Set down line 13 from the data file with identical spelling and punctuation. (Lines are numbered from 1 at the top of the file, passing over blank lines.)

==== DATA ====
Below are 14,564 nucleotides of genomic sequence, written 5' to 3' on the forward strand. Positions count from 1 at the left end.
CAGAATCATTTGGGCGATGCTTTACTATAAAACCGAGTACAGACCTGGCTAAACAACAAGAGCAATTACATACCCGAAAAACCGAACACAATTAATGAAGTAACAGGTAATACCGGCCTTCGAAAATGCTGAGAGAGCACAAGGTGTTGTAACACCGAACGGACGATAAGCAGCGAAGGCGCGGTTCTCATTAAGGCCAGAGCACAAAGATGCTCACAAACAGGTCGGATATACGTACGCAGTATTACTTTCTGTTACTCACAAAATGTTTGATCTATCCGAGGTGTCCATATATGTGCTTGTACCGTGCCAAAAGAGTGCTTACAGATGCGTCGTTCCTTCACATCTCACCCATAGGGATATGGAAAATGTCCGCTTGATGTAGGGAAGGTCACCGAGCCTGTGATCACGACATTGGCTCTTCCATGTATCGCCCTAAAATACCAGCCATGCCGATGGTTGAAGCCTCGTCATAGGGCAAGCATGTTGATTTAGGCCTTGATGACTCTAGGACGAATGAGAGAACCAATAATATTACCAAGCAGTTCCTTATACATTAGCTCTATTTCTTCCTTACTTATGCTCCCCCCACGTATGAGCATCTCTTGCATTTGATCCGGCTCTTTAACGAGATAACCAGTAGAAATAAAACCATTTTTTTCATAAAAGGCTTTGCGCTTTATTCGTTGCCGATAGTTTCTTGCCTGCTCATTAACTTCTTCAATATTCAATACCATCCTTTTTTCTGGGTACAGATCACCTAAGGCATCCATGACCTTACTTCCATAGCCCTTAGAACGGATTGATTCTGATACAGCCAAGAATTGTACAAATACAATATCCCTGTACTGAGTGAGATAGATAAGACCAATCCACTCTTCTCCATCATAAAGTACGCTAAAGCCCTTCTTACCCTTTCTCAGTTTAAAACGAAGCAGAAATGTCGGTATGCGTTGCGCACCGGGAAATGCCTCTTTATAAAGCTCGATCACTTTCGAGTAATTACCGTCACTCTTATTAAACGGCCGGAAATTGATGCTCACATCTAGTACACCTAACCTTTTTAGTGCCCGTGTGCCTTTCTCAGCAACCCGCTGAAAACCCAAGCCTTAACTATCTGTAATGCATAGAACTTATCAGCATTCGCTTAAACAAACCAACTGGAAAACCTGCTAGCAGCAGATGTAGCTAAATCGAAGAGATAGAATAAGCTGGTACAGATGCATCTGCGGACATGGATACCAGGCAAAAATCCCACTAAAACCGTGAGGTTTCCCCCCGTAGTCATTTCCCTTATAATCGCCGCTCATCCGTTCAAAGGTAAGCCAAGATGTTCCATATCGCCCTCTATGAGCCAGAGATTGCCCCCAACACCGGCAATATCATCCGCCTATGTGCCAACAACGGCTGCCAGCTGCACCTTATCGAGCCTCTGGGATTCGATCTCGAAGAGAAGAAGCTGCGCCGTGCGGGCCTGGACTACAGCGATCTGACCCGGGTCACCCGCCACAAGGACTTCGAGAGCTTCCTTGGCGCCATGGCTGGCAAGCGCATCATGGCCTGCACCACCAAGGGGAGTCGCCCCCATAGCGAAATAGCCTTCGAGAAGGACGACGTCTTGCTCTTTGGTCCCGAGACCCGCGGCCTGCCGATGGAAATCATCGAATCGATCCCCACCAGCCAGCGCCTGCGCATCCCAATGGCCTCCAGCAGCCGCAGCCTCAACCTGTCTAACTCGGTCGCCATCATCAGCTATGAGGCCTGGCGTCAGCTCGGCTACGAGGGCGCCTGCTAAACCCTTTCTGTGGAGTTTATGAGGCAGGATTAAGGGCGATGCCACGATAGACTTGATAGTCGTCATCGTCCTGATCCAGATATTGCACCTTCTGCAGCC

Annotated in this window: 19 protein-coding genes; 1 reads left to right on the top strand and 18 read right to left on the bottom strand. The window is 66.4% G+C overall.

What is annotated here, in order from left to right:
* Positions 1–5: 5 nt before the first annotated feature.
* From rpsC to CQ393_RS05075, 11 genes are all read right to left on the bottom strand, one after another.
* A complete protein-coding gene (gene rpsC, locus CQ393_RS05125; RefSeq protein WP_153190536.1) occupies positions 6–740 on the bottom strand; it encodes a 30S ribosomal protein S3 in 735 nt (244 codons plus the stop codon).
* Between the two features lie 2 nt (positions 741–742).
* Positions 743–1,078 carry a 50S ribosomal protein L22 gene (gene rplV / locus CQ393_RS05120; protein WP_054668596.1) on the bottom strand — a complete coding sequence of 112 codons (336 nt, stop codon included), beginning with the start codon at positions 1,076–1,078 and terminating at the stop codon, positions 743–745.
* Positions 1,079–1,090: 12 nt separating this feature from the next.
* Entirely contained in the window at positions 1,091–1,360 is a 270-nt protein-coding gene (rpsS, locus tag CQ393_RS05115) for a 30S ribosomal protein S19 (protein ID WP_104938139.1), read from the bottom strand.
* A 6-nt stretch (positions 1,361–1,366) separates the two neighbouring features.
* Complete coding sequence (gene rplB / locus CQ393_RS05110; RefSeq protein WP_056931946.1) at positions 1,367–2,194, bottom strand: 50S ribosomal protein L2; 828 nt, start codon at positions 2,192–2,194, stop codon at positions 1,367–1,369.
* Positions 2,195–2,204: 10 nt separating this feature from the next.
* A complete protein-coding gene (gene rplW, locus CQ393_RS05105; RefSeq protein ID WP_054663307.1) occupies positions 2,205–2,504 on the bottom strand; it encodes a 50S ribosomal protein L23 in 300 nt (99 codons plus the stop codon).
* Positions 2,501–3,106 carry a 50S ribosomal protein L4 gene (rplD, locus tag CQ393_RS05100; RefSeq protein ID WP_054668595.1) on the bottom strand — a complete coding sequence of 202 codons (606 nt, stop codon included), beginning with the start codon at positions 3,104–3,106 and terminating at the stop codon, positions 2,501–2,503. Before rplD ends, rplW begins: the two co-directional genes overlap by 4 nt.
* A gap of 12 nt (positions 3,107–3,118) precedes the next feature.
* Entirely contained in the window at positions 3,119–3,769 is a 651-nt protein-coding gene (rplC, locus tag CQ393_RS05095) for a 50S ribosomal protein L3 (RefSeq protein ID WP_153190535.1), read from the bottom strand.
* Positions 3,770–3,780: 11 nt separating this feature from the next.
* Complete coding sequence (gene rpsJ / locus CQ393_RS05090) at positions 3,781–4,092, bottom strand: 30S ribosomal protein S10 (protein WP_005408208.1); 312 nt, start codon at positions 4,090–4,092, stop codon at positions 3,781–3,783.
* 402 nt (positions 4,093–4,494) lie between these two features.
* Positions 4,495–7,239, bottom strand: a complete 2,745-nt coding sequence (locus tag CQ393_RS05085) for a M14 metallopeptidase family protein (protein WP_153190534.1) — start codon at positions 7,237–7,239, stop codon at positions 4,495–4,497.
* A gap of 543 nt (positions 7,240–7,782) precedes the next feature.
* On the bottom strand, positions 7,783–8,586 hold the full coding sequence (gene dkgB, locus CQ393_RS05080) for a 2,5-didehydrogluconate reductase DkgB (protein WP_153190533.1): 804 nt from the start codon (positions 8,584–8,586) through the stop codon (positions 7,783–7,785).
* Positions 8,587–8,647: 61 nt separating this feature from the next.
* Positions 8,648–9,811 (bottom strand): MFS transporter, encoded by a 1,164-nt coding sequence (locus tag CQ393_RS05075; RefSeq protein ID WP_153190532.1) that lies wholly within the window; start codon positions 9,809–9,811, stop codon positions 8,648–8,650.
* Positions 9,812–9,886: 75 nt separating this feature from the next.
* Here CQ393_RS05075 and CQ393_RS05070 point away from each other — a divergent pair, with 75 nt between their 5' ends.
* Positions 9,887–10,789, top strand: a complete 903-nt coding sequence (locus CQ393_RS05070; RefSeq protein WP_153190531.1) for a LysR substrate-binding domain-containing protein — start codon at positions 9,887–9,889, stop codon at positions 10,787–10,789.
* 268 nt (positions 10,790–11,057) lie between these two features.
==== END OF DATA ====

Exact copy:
* Complete coding sequence (gene rplB / locus CQ393_RS05110; RefSeq protein WP_056931946.1) at positions 1,367–2,194, bottom strand: 50S ribosomal protein L2; 828 nt, start codon at positions 2,192–2,194, stop codon at positions 1,367–1,369.